Characteristics and disposition of youth referred from schools for emergency psychiatric evaluation
Eur Child Adolesc Psychiatry
We aimed to describe the characteristics and disposition of youth referred from schools to the emergency department (ED) for psychiatric evaluations. Consecutive 12-month records of ED psychiatric consultations at a large urban hospital from 07.01.2009 to 06.30.2010 were retrospectively analyzed. School-initiated referrals were deemed inappropriate if youth were discharged from the ED without any recommended mental health follow-up. Of the 551 psychiatric ED evaluations, 243 (44.1 %) were initiated by schools. Of all school referrals, only 19 (7.8 %) children were psychiatrically hospitalized, 108 (44.4 %) were discharged from the ED with a follow-up appointment; and 116 (47.7 %) were discharged without arranged follow-up. Those with a chief complaint of "suicidality" (n = 109, 44.9 %) were more likely to be discharged without arranged follow-up than youth with other presenting complaints (56.0 vs. 41.0 %, p = 0.021). Altogether, only 37 (18.5 %) of 200 school-referred youth with information were evaluated by a school nurse, social worker, or other professional before being sent to the ED. Students without in-school screening were significantly more frequently discharged without follow-up than students with in-school evaluations prior to the ED referral (51.5 vs. 27.0 %, p = 0.0070; odds ratio = 2.87 (95 % CI 1.30-6.31). Multivariate predictors of inappropriate school referrals of youth discharged without any outpatient follow-up were higher Children's Global Assessment Scale score (p < 0.0001), absent in-school evaluation (p = 0.0069), absent prior psychiatric history (p = 0.011) and absent current psychotropic medication treatment (p = 0.012) (r 2 = 0.264 %, p < 0.0001). Altogether 44.1 % of ED consultations were school referred, of which 47.7 % were potentially inappropriate for the emergency setting. In-school screening, which occurred infrequently, reduced unnecessary evaluations by 52 %.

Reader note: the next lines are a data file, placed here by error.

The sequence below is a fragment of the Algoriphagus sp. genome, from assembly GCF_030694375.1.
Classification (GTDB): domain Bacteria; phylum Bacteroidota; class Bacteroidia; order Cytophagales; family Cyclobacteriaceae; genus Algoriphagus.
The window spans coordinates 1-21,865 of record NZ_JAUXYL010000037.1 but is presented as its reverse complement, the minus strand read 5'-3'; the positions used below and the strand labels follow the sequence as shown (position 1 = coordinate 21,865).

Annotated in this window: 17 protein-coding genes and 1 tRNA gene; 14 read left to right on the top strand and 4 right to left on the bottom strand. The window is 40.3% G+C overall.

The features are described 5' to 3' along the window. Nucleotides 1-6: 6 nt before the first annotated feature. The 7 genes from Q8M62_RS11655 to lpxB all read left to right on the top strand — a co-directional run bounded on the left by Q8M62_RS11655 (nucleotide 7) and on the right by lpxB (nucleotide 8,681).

School of Medicine